Visiting the museum
Based in the historic interiors of the Bishops Palace, the Subcarpathian Museum in Krosno has been collecting and exhibiting cultural goods related to regional history and unique collections on a European scale for more than half a century.
The museum invites you to visit the permanent exhibitions, presenting collections which are closely connected with the history and cultural heritage of the region.
Our museum offers Polish and English speaking guides. Visiting the permanent exhibitions lasts about 1 – 1.5 hours. Some of the rooms in the Bishops Palace are small, that is why a group cannot exceed thirty people. If the group is bigger, it has to be divided into two smaller groups. Then the visit is conducted by two guides simultaneously.
Another interesting educational activity of the Museum are guided tours of the old town.
The tour of historical monuments of the old town: Bishops Palace (the headquarters of The Subcarpathian Museum in Krosno), Piłsudskiego street, the parish church of the Holy Trinity, the parish belfry (from the outside), Krosno town square (old boundaries, the former Mayor’s residence and Renaissance Town Hall, the existing Mayor’s House), the Franciscan church (Oświęcim Chapel).
Reservation of the guided service has to be made in advance in the Museum’s Education and Promotion Department via email email@example.com
Museum / Old Town tour with English speaking guide
* Sundays – free admission on permanent exhibitions
Archaeological exhibition takes the visitor on a journey from the first traces of human activity in the Palaeolithic period to the early Middle Ages, showing the history of settlement in the Subcarpathian region. The natural extension of the exhibition is the hall featuring the exposed relics of the Krosno defense wall with the flanking tower, built in the 14th century. It shows the beginnings of The Royal City of Krosno and its growth during the Middle Ages and the Renaissance when Krosno was named “Parva Cracovia” – “the little Cracow”.
The exhibition presents the history of the town and its surroundings from the
Partitions of Poland to the present day. The collection of paintings, precious
relics, and photographs create a portrait of a 19th-century provincial Galician
town and its inhabitants. Other parts of the exhibition present memorabilia of
World War I and II and the post-1944 independence conspiracy. The exhibition
closes with a collection of photographs, graphics, and prints from the last
decades of the history of Krosno, highlighting selected facts from the
socio-political and cultural life and accenting the important events after
The historic Pleyel fortepiano from 1862 complements the exhibition. It is one of the oldest relics of the Chopin era in Poland, an original and fully operational chamber fortepiano with the original string instrumentation.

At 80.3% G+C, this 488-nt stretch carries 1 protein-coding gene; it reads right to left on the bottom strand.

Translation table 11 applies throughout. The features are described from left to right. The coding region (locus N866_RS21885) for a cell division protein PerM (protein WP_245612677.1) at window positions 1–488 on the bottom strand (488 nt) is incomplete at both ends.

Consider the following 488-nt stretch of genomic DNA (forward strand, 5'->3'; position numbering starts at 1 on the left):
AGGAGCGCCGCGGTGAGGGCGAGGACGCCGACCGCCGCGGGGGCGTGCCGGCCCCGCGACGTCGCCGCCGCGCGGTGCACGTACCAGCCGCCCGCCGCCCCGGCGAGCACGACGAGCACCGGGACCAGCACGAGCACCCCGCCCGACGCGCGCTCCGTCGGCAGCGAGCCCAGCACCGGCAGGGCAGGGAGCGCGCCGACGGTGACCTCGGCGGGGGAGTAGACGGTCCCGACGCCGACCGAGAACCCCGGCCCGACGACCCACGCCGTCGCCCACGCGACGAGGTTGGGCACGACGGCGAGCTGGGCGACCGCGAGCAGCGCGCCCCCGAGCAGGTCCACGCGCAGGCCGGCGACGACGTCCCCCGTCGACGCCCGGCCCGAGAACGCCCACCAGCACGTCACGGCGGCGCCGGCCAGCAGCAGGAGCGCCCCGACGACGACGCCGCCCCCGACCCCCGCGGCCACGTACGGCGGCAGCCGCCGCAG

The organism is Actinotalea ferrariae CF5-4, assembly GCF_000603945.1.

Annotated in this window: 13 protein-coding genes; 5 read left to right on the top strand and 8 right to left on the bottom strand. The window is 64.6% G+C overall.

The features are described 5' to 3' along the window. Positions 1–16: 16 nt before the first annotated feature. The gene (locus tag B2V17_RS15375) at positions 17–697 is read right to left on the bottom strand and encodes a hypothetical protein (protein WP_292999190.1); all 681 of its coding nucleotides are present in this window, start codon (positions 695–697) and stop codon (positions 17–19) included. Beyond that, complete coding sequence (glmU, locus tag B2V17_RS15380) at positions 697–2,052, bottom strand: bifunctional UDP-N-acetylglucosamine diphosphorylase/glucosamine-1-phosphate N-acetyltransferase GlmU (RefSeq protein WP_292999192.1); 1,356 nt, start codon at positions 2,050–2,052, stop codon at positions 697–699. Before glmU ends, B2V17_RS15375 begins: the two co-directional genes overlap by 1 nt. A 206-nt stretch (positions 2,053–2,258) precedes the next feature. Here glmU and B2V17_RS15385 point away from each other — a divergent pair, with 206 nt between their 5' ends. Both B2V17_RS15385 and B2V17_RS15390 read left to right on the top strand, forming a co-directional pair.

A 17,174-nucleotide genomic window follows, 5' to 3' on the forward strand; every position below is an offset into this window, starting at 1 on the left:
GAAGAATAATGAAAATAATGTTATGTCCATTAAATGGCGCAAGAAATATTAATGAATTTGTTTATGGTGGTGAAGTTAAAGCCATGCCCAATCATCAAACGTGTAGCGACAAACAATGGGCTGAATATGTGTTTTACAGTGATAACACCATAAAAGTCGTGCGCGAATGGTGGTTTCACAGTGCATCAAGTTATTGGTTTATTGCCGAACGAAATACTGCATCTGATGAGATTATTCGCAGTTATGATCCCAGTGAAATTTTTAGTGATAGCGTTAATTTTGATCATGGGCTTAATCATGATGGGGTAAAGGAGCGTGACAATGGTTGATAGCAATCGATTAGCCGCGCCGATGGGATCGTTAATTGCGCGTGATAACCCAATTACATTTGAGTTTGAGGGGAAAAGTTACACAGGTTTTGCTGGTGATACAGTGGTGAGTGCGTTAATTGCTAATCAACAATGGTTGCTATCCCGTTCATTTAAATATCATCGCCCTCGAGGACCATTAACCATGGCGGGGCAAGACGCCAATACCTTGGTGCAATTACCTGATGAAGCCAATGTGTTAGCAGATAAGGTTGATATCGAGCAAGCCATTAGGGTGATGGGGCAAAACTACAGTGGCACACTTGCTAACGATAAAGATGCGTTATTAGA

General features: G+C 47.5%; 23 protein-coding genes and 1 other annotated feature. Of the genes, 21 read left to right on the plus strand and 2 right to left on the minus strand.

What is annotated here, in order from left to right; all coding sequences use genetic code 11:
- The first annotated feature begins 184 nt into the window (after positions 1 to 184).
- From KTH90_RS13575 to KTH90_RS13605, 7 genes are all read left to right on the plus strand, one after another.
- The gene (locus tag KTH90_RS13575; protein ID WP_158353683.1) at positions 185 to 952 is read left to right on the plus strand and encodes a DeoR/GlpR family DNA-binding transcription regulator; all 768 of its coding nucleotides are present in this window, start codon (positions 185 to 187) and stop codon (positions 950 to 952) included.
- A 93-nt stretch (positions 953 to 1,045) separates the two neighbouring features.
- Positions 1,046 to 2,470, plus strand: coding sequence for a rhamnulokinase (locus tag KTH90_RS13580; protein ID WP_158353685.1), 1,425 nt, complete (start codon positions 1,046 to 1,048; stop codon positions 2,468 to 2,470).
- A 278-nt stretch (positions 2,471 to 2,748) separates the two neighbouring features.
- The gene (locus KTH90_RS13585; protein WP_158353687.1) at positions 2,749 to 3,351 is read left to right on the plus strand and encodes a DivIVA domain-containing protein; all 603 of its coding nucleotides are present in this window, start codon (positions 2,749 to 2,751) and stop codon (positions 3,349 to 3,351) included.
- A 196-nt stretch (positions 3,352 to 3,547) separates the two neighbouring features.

The exhibition which is the pride of the museum presents the most popular light
sources in chronological order: from the ancient oil lamps to the electric
lamps from the early 20th century. The most important part of the exhibition is
the presentation of one of the world’s most valuable collections of paraffin lamps from various national and foreign manufactories. It consists of both richly
decorated drawing-room lamps and those most popular and simplest which have appeared in the homes of millions of people in many countries. The exhibition includes a presentation of the prototype of Ignacy Łukasiewicz’s first paraffin lamp and souvenirs concerning his life and pioneering activities in the oil industry. The exhibition is presented in the Bishops Palace, in exceptional
interiors and arrangements that introduce visitors to the atmosphere of the
late 19th century.
An exhibition commemorating the town’s rich artistic past, presenting the achievements of the region’s artists, the graduates of Polish and foreign fine arts schools. There are works of students of Jan Matejko (one of the most famous Polish painters) – Stanisław Bergman, Seweryn Bieszczad, and Franciszek Daniszewski. The sculpture from the turn of the 20th century is represented by the works of Andrzej Lenik. The exhibition also shows the works of 20th-century artists: Zdzisław Truskolaski, Bronisław Olszewski, Jan Ekiert, Stanisław Kochanek, Władysław Niepokój, and Władysław Kandefer.
This exhibition shows the traditions of the glass industry in the region. It is dominated by the artistic, decorative, and decorative-functional glassware made by, once the biggest in Europe, now 100-years-old Krosno Glassworks. The exhibition is complemented by contemporary glass works of art by artist glassblowers working in the Subcarpathian region and the glassware in the style of Art Nouveau and Art Déco made in renowned glass factories from the territories of Poland as well as Europe.
Interesting temporary exhibitions are arranged several times a year, using our own collections, as well as exhibits from Polish and foreign museums. Their diverse, universal themes, unique exhibits, and rich ornamentation make them attractive for all visitors regardless of the age.